Chance of Precipitation
by Scott Miller
Author Reputation Press

"My dear, we are not a family anymore. The kids are in foster care and you’re not allowed to see them. You’ve ruined everything."

Randy is a middle-aged hockey coach at a midwestern university. His vocation both consumes and fatigues him. He begins to question whether the time and energy he has expended on his job has kept his wife and children from having a good husband and father. Adding to his angst, his immediate superior is making moves to fire him. So when a lifelong friend makes him an offer to quit the coaching game and join his successful car dealership, Randy makes what he will come to regret as the biggest mistake of his life.

Without discussing it with his family, he quits his coaching job and moves them all to Utah to sell cars. The lives of Randy, his wife, and his children begin to go precipitously downhill from there. Problems mount exponentially, eventually leading to Randy's separation from both his wife and kids. Will this be a permanent situation? Does he want it to be? What does his wife want? Can either of them find a way back, or should they just find a way forward separately?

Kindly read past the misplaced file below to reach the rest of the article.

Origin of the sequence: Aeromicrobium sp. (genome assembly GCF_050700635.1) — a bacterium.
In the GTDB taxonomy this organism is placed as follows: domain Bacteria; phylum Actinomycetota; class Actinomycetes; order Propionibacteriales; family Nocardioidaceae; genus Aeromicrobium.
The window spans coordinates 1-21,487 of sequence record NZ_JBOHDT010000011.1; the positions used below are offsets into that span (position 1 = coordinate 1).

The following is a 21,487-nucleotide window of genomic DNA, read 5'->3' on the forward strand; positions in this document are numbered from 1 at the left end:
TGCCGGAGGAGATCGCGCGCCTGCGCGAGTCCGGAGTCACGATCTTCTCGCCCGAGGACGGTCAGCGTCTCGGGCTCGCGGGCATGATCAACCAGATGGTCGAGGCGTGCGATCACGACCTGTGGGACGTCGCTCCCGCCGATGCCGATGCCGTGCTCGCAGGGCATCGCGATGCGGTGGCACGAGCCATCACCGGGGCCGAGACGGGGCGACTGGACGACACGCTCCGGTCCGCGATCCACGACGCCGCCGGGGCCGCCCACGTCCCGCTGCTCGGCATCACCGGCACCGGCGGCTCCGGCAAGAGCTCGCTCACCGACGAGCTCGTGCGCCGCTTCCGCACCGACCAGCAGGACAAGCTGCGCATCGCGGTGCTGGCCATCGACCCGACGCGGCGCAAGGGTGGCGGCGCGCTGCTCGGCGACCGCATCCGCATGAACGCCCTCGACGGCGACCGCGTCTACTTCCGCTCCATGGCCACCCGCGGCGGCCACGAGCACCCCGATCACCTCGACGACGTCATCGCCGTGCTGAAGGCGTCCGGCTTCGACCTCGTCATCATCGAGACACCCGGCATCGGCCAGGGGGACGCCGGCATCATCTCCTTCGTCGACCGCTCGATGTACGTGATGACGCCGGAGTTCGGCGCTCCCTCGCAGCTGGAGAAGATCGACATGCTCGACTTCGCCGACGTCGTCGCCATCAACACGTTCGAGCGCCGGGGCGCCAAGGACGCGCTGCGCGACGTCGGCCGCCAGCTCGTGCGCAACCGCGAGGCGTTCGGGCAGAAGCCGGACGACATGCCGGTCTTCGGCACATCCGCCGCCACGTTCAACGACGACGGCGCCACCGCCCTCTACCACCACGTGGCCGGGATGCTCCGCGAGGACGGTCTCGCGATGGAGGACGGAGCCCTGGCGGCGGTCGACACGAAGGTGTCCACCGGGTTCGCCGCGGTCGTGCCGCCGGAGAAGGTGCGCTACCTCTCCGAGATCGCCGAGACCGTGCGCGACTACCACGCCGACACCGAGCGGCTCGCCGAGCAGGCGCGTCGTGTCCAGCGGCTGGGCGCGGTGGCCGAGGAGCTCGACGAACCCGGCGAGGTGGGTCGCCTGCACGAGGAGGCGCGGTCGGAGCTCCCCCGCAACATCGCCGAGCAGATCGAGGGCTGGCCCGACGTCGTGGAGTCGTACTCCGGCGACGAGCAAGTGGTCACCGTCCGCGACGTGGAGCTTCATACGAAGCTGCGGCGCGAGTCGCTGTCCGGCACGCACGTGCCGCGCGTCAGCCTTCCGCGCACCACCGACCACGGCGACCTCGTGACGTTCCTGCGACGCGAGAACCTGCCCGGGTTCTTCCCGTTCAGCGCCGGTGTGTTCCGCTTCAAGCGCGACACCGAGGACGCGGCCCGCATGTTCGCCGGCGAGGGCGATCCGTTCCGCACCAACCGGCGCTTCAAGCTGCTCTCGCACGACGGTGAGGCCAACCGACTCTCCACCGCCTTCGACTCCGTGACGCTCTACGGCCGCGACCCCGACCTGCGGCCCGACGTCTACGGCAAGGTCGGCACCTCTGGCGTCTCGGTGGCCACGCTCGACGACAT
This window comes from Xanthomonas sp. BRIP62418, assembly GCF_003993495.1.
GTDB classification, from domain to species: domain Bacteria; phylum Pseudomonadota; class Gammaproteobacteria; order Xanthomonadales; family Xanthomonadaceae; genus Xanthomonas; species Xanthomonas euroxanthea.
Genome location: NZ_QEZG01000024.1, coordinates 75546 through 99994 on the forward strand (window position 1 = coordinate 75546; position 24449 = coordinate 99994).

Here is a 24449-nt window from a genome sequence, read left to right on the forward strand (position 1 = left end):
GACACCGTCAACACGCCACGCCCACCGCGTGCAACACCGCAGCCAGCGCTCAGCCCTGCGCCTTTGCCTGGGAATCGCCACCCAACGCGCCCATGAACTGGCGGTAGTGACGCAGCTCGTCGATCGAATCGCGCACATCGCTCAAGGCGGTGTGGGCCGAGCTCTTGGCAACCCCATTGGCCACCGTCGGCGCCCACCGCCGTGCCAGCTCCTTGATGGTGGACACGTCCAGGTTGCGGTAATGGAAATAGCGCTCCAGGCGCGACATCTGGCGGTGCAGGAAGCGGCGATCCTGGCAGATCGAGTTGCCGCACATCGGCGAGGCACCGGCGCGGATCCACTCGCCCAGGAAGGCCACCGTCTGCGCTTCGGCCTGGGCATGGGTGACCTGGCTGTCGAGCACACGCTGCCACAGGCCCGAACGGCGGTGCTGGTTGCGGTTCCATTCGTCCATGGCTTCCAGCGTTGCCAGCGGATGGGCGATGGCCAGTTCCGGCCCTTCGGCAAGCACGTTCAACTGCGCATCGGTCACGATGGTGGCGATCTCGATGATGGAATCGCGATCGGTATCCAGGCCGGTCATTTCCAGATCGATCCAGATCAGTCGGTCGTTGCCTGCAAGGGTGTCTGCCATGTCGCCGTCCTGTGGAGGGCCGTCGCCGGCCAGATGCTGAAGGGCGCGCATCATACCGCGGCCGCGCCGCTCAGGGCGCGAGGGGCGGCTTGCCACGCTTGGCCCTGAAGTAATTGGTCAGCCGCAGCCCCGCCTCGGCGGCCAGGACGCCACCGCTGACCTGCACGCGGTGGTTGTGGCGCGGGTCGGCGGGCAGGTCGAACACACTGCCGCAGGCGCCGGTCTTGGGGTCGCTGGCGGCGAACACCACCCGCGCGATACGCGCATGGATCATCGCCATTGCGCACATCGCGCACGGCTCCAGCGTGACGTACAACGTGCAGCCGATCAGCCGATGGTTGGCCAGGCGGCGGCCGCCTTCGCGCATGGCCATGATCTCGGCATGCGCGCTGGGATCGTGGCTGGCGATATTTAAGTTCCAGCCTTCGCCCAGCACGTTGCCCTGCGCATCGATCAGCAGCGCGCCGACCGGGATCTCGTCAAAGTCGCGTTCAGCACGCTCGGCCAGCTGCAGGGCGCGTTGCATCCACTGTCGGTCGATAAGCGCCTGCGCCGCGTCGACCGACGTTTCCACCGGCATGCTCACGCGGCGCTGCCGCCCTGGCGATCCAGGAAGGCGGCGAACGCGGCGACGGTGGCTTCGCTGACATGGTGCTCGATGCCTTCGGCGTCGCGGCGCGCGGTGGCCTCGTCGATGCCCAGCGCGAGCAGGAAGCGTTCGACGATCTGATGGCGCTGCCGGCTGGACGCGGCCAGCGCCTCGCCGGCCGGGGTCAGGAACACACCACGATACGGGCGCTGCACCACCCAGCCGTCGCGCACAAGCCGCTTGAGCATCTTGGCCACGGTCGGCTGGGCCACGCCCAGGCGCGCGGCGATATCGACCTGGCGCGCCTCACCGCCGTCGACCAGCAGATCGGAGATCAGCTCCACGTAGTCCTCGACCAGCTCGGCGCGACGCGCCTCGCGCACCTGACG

While every life is different, the emotions people experience are virtually universal. Capturing those emotions and examining them through good times and bad is what this story does. Miller is an empathetic storyteller. He finds the good in each of his characters but doesn't shy away from the fear, anger, and sadness inherent in individuals that often affect their ultimate behavior. He does a good job of keeping the pace of his narrative moving. His prose is unsentimental, and his dialogue rings true. While his chronicle is often fraught with desperation, it is never totally devoid of hope. That, perhaps, is what makes it compelling.

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